Microcredit - You Can Help Break the Cycle of Poverty
Without donating a penny, you can help to break the cycle of poverty in a very real way. Simply by placing a $1,000 microcredit investment you can pull several families in the developing world out of poverty for every year your money is invested. This is not a donation or charity. Like other investments, you eventually get all of your money back. You even earn a small amount of interest on your investment.
2005 is the year of Microcredit.
Fred Burks, former personal interpreter for presidents Bush and Clinton, says he has found this an effective way to help, promoting real economic development that allows people in poor countries to build up their own economic base.
... and since "illegal immigration" is always driven by economic disparity - the poor who cannot survive in their country come to yours to try and make enough to feed their family - this would be a good way to start doing something about all those immigrants. Help them where they are and they won't have to come to your country!
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See also these other articles:
eBay's Founder Starts Giving
Pierre Omidyar, 38, is one of the worldís richest idealists. With stock in eBay worth $8.4 billion, the founder of the auction giant and his wife, Pam, are starting to give money away. In early November they made their biggest gift yet: $100 million to Tufts University, where they met as undergrads. But the money came with an unusual stipulation: It can be invested only in microfinance—tiny business loans (about $600 on average) to entrepreneurs in the developing world.
PayPal-ing International Development
By Zack Pelta-Heller, AlterNet. Posted December 15, 2005.
Can you spare $25 bucks? Thanks to a new nonprofit, a few clicks of the mouse lets you loan it to a small business halfway across the world.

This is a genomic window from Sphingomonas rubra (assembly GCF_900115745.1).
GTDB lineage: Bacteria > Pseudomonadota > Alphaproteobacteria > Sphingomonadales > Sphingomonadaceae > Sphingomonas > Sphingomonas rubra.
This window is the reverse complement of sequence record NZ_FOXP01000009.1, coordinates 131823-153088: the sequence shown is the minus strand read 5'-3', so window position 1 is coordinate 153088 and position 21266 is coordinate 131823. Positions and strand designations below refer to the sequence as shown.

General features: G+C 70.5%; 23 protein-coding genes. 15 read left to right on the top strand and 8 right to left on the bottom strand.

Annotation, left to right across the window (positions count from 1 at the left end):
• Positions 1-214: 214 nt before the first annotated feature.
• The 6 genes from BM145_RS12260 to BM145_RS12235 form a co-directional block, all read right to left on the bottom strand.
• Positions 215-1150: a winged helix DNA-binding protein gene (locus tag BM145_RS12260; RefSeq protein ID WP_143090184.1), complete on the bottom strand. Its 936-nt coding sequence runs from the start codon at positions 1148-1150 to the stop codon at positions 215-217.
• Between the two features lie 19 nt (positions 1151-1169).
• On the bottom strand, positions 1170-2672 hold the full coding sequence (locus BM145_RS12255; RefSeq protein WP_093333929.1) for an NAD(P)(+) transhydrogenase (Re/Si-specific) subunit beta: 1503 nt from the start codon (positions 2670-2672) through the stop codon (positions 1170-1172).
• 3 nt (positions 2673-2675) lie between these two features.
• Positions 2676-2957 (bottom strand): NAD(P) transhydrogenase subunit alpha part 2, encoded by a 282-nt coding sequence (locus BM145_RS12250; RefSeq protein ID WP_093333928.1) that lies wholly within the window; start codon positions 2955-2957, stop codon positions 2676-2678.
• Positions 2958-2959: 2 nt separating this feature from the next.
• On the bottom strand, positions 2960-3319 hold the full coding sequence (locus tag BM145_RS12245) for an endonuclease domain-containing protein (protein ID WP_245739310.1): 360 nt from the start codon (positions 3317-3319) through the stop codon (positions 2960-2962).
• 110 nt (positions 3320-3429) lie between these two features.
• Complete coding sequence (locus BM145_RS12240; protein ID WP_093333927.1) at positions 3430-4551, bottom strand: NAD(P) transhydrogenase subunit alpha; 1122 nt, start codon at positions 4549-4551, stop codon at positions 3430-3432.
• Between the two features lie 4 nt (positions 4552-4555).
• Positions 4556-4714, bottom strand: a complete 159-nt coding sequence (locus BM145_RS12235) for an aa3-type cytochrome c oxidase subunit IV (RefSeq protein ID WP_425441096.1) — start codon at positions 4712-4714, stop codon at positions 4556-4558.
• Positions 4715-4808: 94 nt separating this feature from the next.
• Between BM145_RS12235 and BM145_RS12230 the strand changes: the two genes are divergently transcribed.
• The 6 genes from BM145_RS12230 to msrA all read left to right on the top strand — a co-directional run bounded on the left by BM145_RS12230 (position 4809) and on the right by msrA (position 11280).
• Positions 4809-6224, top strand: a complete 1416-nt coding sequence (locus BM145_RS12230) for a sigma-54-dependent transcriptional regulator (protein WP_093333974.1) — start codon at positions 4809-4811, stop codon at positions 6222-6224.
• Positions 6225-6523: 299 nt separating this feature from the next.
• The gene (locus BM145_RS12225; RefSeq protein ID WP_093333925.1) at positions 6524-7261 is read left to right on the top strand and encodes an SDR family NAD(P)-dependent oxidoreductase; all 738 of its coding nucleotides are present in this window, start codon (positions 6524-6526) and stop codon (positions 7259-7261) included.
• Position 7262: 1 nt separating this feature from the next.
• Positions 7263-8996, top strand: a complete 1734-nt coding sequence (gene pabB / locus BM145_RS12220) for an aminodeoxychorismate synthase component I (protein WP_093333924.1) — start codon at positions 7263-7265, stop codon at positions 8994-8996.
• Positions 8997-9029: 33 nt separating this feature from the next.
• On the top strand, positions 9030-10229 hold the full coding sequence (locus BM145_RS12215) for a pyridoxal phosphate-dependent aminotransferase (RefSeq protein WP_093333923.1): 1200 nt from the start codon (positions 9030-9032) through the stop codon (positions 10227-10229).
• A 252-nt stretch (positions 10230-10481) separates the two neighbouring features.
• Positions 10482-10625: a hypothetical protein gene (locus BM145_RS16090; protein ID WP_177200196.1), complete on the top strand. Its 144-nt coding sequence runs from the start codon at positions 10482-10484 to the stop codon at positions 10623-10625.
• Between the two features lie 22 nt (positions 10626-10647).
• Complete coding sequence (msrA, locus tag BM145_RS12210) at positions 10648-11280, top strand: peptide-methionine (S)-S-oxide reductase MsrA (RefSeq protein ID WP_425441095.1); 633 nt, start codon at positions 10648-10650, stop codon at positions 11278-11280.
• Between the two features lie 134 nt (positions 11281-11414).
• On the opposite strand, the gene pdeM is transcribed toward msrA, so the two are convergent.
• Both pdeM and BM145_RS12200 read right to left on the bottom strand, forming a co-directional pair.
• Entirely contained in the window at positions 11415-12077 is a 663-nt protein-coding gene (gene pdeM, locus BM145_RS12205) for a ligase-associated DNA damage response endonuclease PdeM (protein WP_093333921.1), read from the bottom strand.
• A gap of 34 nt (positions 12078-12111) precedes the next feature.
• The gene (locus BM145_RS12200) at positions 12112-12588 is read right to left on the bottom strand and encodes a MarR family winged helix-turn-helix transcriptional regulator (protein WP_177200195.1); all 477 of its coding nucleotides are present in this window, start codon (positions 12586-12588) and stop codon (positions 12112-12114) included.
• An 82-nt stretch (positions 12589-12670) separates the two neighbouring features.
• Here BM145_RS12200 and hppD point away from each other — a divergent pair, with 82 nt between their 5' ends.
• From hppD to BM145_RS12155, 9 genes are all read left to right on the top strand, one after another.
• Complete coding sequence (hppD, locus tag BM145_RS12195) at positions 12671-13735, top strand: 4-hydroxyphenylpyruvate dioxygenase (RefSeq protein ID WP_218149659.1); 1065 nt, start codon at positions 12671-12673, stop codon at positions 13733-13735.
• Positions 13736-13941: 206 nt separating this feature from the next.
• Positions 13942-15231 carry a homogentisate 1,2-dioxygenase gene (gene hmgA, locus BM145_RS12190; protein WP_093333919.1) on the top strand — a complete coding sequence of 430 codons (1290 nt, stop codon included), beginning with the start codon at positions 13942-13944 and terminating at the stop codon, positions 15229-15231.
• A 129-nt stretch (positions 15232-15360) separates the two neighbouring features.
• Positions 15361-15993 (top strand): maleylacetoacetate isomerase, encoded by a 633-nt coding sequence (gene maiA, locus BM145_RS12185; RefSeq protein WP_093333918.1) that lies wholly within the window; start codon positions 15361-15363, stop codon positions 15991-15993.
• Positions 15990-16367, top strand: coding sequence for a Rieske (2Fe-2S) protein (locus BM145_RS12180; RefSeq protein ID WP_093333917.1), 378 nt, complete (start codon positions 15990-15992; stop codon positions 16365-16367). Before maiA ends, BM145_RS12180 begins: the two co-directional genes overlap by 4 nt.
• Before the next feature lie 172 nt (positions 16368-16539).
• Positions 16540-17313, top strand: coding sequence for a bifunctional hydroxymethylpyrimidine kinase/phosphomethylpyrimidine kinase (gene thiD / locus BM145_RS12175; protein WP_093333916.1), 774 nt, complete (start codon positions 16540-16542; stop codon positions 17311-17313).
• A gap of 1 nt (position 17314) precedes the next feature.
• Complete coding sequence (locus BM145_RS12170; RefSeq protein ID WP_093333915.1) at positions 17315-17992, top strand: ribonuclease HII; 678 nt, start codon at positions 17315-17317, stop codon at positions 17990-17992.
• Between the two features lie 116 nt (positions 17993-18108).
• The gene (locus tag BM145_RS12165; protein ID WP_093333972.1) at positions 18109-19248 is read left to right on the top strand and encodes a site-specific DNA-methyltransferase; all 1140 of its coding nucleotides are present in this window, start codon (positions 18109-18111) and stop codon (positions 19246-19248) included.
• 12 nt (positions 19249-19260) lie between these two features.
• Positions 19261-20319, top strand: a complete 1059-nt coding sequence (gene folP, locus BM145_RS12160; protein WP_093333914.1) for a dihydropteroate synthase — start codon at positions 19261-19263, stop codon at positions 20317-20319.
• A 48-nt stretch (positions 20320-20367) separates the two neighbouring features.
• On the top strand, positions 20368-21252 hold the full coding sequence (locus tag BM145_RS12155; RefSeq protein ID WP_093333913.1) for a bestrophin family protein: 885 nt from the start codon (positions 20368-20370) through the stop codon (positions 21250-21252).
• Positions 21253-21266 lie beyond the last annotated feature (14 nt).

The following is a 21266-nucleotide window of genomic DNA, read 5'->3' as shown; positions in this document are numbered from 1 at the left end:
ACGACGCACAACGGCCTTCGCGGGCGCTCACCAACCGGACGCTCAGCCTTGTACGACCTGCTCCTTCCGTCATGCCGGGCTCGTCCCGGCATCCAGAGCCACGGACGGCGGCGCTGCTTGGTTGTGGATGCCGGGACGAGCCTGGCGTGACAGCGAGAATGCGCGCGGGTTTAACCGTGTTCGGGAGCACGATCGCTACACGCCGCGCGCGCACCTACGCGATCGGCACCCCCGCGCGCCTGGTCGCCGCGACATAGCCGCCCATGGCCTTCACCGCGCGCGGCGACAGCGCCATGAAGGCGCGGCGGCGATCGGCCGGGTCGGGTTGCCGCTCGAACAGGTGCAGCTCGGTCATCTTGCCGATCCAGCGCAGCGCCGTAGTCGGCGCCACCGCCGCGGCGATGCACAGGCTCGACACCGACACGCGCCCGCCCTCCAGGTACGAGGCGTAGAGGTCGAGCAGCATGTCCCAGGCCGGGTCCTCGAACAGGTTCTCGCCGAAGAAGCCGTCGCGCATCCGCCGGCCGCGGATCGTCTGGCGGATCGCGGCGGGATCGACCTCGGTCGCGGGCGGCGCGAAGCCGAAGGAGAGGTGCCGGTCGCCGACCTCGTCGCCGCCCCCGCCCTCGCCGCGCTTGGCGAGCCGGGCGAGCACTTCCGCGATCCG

Online loans help world's poor
The internet is revolutionising how donors and lenders in the US are connecting with small entrepreneurs in developing countries, be they a farmer in Kenya who wants to invest in new cows or a seamstress in India who wants to open her own shop.
Banker of the poor wins peace award
Professor Yunus set up a new kind of bank in 1976 to enable the poor, especially women, to start up small businesses without collateral. In doing so, he invented microcredit, a system which has been duplicated across the globe. "In Bangladesh, where nothing works and there's no electricity," Professor Yunus said, "microcredit works like clockwork." Grameen Bank makes small loans to farmers, fishermen, artisans and other poor people without demanding collateral. The Grameen Foundation which grew out of the bank, was founded in 1997 and has a global network of 52 partners in 22 countries that has helped an estimated 11 million people in Asia, Africa, the Americas, and the Middle East.
Solarclarity: The Ecology of Money
“From coin to paper currency, and from currency to credit card there is a steady progression toward commercial exchange as the movement of information itself. This trend toward an inclusive information is the kind of image represented by the credit card, and approaches once more the character of tribal money. For tribal society, not knowing the specialisms of job or of work, does not specialize money either. Its money can be eaten, drunk, or worn like the new space ships that are now designed to be edible. “Work,” however, does not exist in a nonliterate world. The primitive hunter or fisherman did no work, any more than does the poet, painter, or thinker today. Where the whole man is involved there is no work.”
From Marshall McLuhan, Understanding Media, p. 137-8.
posted by Sepp Hasslberger on Sunday October 23 2005
updated on Monday September 29 2008
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November 22, 2003 - Sepp Hasslberger
Canada: Class Action Accuses Banks of Illegal Creation of Money
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